Hope is Stronger than Jihad

Hope is Stronger than Jihad
September 10, 2015

As I write these words, I have just read Ayatollah Ali Khamenei’s prediction about what awaits us during the next twenty-five years. He said, “I’m telling you first, you [Israel] will not be around in twenty-five years time and God-willing there will be no Zionist regime…  Second, during this period, the spirit of fighting, heroism, and jihad will keep you worried every moment.” 

The Ayatollah isn’t the first to make predictions. Adolf Hitler told the world that his Third Reich would last a thousand years, but it only lasted twelve. 

When Simon Wiesenthal celebrated his 90th birthday, he insisted the celebration take place in Vienna's Imperial Hotel.  When I asked him why the Imperial, he said, because it was Hitler’s favorite hotel and he and Himmler had permanent suites there.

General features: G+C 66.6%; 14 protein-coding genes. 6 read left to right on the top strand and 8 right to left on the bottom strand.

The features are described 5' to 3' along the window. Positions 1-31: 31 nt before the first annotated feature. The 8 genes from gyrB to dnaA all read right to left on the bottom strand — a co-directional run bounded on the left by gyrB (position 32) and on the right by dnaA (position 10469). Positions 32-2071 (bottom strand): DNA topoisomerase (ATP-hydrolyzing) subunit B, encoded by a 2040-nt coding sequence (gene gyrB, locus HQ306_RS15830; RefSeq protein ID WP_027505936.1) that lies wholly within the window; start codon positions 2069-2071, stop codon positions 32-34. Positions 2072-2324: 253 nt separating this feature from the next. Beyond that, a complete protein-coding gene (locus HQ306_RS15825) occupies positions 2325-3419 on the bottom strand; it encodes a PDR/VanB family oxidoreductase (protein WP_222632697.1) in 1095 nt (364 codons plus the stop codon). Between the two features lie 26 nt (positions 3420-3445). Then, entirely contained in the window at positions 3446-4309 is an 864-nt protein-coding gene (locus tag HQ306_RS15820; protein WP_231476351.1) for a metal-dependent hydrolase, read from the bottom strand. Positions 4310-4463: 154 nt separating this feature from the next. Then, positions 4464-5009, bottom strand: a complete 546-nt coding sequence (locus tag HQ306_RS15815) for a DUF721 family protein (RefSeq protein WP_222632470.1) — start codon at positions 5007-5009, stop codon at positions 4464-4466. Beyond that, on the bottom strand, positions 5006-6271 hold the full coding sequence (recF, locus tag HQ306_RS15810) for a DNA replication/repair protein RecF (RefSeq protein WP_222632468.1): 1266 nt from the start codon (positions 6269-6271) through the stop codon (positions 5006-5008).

I will never forget that night at the Imperial when Simon spoke just after the band played, “Mein Shtetala Belz” (My Little Town Belz), a lullaby that evoked the innocent happiness of childhood. With tears in his eyes, Simon gazed up at the elaborate crystal chandeliers that lit the room like six million stars in the night sky, leaned to me and whispered, “You see? Even the chandeliers are shaking because this is the first time they have heard such music in this hotel. But the important thing to remember is that Hitler and his pipe dream of a thousand year Reich is gone, but even here in the Imperial, his favorite hotel, Jews are still alive and still singing.”

For thirty-five hundred years, the Jewish people have lived with hope; even Israel’s national anthem is Hatikva, “The Hope”. To the Ayatollah we say, hope is stronger than jihad and the day will come soon when the music of that hope, Hatikva, will be heard in the streets of Tehran.

Wishing you and your family a happy and healthy New Year!

Rabbi Marvin Hier
Founder and Dean
Simon Wiesenthal Center

This New Year, become a partner in the fight against anti-Semitism and hate, stand with Israel and defend the safety of Jews worldwide by supporting the Simon Wiesenthal Center